The impact of information given to patients’ families: Breast cancer risk notification

Estrella Durá Ferrandis, Yolanda Andreu, Maria José Galdón

Resumo


A family history of breast cancer is a clear risk for developing the disease. Therefore, when a woman is diagnosed with breast cancer all her female first degree relatives become population at risk. This involve a number of important aspects to be taken into account by psychooncology professionals. (a) First, in addition to the stress associated with the diagnosis and treatment of breast cancer in a close relative, first degree relatives of breast cancer patients have the added stress of learning that they are at risk of this disease. (b) Second, these women become the main target of secondary breast cancer prevention strategies. However, various reports show that a considerable percentage of these women do not follow the recommended screening methods. For this reason, it is necessary to study the possible contribution of psychosocial factors, specially health beliefs, in the practice of preventive behavior aimed at preventing breast cancer in this population, and to design strategies to promote preventive practices. (c) Most of the research on health beliefs among women at risk for breat cancer has focused on risk perception.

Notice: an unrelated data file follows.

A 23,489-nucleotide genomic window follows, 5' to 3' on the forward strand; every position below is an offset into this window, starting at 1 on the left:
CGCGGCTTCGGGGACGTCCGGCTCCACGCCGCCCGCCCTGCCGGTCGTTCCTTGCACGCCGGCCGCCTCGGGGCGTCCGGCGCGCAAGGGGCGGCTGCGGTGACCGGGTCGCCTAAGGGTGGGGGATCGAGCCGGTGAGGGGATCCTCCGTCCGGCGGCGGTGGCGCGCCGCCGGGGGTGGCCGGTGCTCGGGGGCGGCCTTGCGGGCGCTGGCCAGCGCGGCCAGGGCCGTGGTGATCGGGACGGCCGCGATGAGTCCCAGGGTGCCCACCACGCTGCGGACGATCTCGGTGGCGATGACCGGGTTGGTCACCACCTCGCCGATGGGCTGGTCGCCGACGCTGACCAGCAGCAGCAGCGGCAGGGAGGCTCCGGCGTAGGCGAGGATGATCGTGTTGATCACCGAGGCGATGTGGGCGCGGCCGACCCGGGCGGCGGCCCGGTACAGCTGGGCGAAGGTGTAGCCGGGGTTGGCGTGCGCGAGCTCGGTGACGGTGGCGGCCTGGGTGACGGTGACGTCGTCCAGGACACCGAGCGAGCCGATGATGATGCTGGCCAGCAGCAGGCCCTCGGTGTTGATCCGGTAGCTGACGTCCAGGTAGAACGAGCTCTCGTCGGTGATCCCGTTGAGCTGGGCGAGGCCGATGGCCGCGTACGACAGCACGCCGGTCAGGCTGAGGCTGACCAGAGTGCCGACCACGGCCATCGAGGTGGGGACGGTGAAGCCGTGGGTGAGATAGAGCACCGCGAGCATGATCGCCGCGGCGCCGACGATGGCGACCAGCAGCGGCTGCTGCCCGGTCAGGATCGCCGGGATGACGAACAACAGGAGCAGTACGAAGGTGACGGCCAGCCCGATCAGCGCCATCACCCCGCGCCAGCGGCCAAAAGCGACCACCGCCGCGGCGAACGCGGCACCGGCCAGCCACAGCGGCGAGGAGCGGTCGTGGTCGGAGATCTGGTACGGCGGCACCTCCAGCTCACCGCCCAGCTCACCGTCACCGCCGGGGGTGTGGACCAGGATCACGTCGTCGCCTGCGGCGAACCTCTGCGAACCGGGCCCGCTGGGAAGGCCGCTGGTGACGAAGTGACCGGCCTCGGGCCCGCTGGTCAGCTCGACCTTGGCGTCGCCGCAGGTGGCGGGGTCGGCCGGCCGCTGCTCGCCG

This research as found that some women with a family history of breast cancer have significantly overestimated their risk, while other shave underestimated their risk. The need to provide risk counselling schemes for these women is therefore proposed, in order to estimate and advise them of their real risk. (d) Finally, these women may request genetic testing to determine whether they carry genetic mutations (BRCA1, BRCA2, or others) that cause some types of breast cancer. However, it must be remembered that, although many first degree relatives will have heard of and seek «the cancer gene test», currently testing is appropiate and available only for rare individuals. All these issues are reviewed in the present paper.


Palavras-chave


Breast cancer; psychology; risk counselling; genetic counselling

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DOI: https://doi.org/10.14417/ap.275

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